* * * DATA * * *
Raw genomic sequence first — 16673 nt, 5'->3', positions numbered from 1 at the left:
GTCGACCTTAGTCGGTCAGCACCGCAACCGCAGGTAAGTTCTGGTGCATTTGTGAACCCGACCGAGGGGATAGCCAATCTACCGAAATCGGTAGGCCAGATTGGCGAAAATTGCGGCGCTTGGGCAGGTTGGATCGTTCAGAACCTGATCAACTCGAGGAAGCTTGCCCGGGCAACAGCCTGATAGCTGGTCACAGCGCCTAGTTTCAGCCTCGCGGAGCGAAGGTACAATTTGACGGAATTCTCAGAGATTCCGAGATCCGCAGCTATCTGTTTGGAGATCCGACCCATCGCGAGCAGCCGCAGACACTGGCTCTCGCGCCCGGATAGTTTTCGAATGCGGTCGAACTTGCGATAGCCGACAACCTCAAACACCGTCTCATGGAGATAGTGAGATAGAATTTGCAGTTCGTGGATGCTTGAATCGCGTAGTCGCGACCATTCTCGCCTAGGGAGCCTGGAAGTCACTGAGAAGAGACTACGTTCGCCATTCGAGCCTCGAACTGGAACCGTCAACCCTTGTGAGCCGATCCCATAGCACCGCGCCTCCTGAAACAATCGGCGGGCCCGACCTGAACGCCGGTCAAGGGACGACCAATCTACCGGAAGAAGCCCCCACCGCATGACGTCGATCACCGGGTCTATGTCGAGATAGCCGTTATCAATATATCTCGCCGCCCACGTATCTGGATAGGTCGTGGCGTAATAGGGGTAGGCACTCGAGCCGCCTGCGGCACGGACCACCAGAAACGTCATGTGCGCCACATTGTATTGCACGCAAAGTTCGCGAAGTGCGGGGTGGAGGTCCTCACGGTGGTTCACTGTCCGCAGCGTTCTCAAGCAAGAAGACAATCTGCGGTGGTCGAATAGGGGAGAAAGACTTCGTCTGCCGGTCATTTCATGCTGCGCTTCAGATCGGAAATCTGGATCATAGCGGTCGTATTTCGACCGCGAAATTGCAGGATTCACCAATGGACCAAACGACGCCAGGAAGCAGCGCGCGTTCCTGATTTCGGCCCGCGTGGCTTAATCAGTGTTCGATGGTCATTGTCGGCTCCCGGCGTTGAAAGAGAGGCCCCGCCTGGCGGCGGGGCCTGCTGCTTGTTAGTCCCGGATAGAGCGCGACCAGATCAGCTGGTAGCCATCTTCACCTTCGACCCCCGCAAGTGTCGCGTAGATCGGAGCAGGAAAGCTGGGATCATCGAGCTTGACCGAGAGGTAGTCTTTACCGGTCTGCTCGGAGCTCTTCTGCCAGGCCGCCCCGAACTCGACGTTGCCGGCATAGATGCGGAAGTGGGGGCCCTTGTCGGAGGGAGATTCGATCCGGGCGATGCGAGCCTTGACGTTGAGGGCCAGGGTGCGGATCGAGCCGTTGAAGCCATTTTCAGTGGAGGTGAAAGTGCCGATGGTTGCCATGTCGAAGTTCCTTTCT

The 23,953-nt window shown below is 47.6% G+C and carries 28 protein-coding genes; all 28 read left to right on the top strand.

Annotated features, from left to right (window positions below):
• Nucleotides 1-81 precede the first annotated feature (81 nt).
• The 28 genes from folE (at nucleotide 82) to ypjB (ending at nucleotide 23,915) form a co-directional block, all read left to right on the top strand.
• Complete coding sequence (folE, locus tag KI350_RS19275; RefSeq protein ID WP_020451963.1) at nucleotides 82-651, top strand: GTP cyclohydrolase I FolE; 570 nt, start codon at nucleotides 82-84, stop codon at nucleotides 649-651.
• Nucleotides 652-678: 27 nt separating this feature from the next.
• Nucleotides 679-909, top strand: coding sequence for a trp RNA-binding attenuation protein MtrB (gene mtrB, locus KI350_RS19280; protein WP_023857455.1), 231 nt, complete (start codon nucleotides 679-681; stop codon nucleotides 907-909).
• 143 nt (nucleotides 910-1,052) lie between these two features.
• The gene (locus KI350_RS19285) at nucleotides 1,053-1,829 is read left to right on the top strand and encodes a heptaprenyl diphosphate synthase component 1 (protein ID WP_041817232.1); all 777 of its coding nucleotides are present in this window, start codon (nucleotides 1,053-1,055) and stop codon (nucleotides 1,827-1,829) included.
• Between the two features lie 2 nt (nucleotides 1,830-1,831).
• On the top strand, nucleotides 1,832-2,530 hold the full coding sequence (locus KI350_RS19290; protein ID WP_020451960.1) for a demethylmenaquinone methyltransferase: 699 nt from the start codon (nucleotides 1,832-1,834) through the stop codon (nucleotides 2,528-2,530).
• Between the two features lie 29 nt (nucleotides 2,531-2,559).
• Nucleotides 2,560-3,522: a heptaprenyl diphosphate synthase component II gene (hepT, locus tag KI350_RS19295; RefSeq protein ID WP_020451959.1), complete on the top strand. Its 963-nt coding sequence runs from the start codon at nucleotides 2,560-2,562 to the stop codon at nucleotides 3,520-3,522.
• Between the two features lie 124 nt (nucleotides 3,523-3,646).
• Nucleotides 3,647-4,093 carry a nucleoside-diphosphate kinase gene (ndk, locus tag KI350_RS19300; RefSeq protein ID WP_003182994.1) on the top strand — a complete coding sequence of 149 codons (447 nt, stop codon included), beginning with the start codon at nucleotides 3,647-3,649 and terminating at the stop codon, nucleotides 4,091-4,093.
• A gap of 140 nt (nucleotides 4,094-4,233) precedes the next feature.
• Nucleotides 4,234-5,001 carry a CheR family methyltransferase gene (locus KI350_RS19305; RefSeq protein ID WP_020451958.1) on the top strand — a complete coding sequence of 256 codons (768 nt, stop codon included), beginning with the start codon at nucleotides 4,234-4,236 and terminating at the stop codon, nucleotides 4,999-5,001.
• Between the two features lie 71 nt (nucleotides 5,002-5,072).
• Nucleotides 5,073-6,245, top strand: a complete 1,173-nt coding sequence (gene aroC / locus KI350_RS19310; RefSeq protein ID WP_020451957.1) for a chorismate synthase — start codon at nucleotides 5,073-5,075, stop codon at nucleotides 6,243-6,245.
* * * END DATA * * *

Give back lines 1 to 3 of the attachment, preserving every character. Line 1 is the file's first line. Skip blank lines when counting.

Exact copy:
Raw genomic sequence first — 16673 nt, 5'->3', positions numbered from 1 at the left:
GTCGACCTTAGTCGGTCAGCACCGCAACCGCAGGTAAGTTCTGGTGCATTTGTGAACCCGACCGAGGGGATAGCCAATCTACCGAAATCGGTAGGCCAGATTGGCGAAAATTGCGGCGCTTGGGCAGGTTGGATCGTTCAGAACCTGATCAACTCGAGGAAGCTTGCCCGGGCAACAGCCTGATAGCTGGTCACAGCGCCTAGTTTCAGCCTCGCGGAGCGAAGGTACAATTTGACGGAATTCTCAGAGATTCCGAGATCCGCAGCTATCTGTTTGGAGATCCGACCCATCGCGAGCAGCCGCAGACACTGGCTCTCGCGCCCGGATAGTTTTCGAATGCGGTCGAACTTGCGATAGCCGACAACCTCAAACACCGTCTCATGGAGATAGTGAGATAGAATTTGCAGTTCGTGGATGCTTGAATCGCGTAGTCGCGACCATTCTCGCCTAGGGAGCCTGGAAGTCACTGAGAAGAGACTACGTTCGCCATTCGAGCCTCGAACTGGAACCGTCAACCCTTGTGAGCCGATCCCATAGCACCGCGCCTCCTGAAACAATCGGCGGGCCCGACCTGAACGCCGGTCAAGGGACGACCAATCTACCGGAAGAAGCCCCCACCGCATGACGTCGATCACCGGGTCTATGTCGAGATAGCCGTTATCAATATATCTCGCCGCCCACGTATCTGGATAGGTCGTGGCGTAATAGGGGTAGGCACTCGAGCCGCCTGCGGCACGGACCACCAGAAACGTCATGTGCGCCACATTGTATTGCACGCAAAGTTCGCGAAGTGCGGGGTGGAGGTCCTCACGGTGGTTCACTGTCCGCAGCGTTCTCAAGCAAGAAGACAATCTGCGGTGGTCGAATAGGGGAGAAAGACTTCGTCTGCCGGTCATTTCATGCTGCGCTTCAGATCGGAAATCTGGATCATAGCGGTCGTATTTCGACCGCGAAATTGCAGGATTCACCAATGGACCAAACGACGCCAGGAAGCAGCGCGCGTTCCTGATTTCGGCCCGCGTGGCTTAATCAGTGTTCGATGGTCATTGTCGGCTCCCGGCGTTGAAAGAGAGGCCCCGCCTGGCGGCGGGGCCTGCTGCTTGTTAGTCCCGGATAGAGCGCGACCAGATCAGCTGGTAGCCATCTTCACCTTCGACCCCCGCAAGTGTCGCGTAGATCGGAGCAGGAAAGCTGGGATCATCGAGCTTGACCGAGAGGTAGTCTTTACCGGTCTGCTCGGAGCTCTTCTGCCAGGCCGCCCCGAACTCGACGTTGCCGGCATAGATGCGGAAGTGGGGGCCCTTGTCGGAGGGAGATTCGATCCGGGCGATGCGAGCCTTGACGTTGAGGGCCAGGGTGCGGATCGAGCCGTTGAAGCCATTTTCAGTGGAGGTGAAAGTGCCGATGGTTGCCATGTCGAAGTTCCTTTCT

The 23,953-nt window shown below is 47.6% G+C and carries 28 protein-coding genes; all 28 read left to right on the top strand.